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The NCTM's Curriculum and Evaluation Standards for School Mathematics (1989) stresses the need to empower all students and to encourage students to study mathematics throughout their four years in high school. For the past forty years, the Advanced Placement program of the College Board has offered students the opportunity to pursue collegiate-level course while in high school. The offering in mathematics consists of a full-year course in either Calculus AB or Calculus BC. Each Advanced Placement course culminates with an examination, typically three hours in duration, for which students may receive college credit or advanced standing when entering college.

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Describes a five-number summary which is a display of the minimum value, lower quartile, median, upper quartile, and maximum value. Indicates how to draw box plots as graphical representations of a five-number summary. (YP)

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Discusses the concepts of fractals, fractal dimension, and the generation of fractals in LOGO. Provides diagrams of several fractals and their LOGO programs. Lists eight references. (YP)

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Computer programs are now available that perform most of the algebraic and numerical-manipulation procedures on which school mathematics now concentrates. The defining characteristic of these symbolic mathematical systems is that, unlike many of the popular computer languages, they can manipulate variables as well as numbers. They can perform rationalnumber arithmetic, solve equations, produce equivalent expressions of a variety of types, apply trigonometric identities, evaluate limits and sums, compute the algebraic form of derivatives and integrals, perform matrix manipulations, and produce accurate numerical answers-with hundreds of digits if appropriate. In short, they can perform with more dependable accuracy and greater speed most of the algebraic and numerical procedures on which students now spend most of their mathematical careers.

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If students are to understand inferential statistics successfully, they must have a profound understanding of the nature of the sampling distribution. Specifically, they must comprehend the determination of the expected value and standard error of a sampling distribution as well as the meaning of the central limit theorem. Many students in a high school or college introductory statistics class (including those taking AP Statistics) do not have the mathematical background to understand the derivation of these concepts. Consequently, they tend to memorize the results. Such a rote approach leads to a less than satisfactory understanding of inference--and can be boring. To overcome these problems, the authors, working independently, found that using simulations and combining them with a discovery approach gives students a means to discover the concepts associated with sampling distributions. One author used statistical software to conduct the activity discussed in this article; the other used a graphing calculator. Both approaches are presented for use by teachers of introductory statistics courses. (Contains 2 tables and 14 figures.)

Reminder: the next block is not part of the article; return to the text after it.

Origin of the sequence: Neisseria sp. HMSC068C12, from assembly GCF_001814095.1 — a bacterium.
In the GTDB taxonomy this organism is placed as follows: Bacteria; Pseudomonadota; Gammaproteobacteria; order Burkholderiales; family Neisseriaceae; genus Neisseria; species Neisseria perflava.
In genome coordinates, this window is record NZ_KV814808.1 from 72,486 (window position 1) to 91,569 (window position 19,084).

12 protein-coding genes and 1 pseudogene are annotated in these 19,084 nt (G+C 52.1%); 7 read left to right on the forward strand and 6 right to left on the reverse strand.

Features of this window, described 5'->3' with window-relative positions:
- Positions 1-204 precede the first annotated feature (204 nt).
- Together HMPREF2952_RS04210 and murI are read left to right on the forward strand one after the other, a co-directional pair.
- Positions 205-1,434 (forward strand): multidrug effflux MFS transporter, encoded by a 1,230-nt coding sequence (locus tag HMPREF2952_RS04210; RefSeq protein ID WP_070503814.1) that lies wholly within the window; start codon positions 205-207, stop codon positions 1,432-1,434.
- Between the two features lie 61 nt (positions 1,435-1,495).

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Recently we had the pleasure of observing high school mathematics classrooms in which teachers were demonstrating effective teaching strategies that they had learned at in-service sessions sponsored by the Eisenhower and National Science Foundation (NSF) programs. Unfortunately, we also noticed a distinct lack of African American students in the advanced mathematics classes. In most of the schools, Aftican American students made up 10 to 30 percent of the enrollment, but seldom was more than one African American student enrolled in the advanced mathematics classes.

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Algebra teachers find themselves overwhelmed by the sheer volume of information that they have to teach their students. One way to address this issue is to have teachers teach for understanding by focusing on concepts. In this article, I share how language can help uncover the core ideas that define the concept of function and share activities that have been successfully used with students to introduce the core ideas and illustrate the usefulness of a function outside the classroom. (Contains 8 figures.)

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Presented is the ancient Egyptian algorithm for the operations of multiplication and division of integers and fractions. Theorems involving unit fractions, proved by Fibonacci, justifying and extending the Egyptian or Ahmes' methods into the Hindu-Arabic numeric representational system are given. (MDH)

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Suggestions are given concerning the use of the pocket calculator for computations that are too trivial to be processed by a computer but too time-consuming for manual calculation. Several examples from arithmetic, algebra, trigonometry, and calculus are included. (DT)

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Brief mystery stories such as the three presented here can be used to help students develop critical reading and thinking skills, as well as to introduce the notion of indirect proof. (SD)

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A computation learning lab was planned, implemented, and evaluated as a way of helping learners conquer computation problems. Features include: emphasis on a premotivation activity; the use, on a regular basis, of eight instructional strategies; and active parent support. The lab students showed dramatic gains. (MP)

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Discusses some of the challenges faced by blind and visually impaired students, and some of the tools available to help these students in their efforts to learn mathematics. Argues that much of the language of mathematics relies heavily on visual reference. (DDR)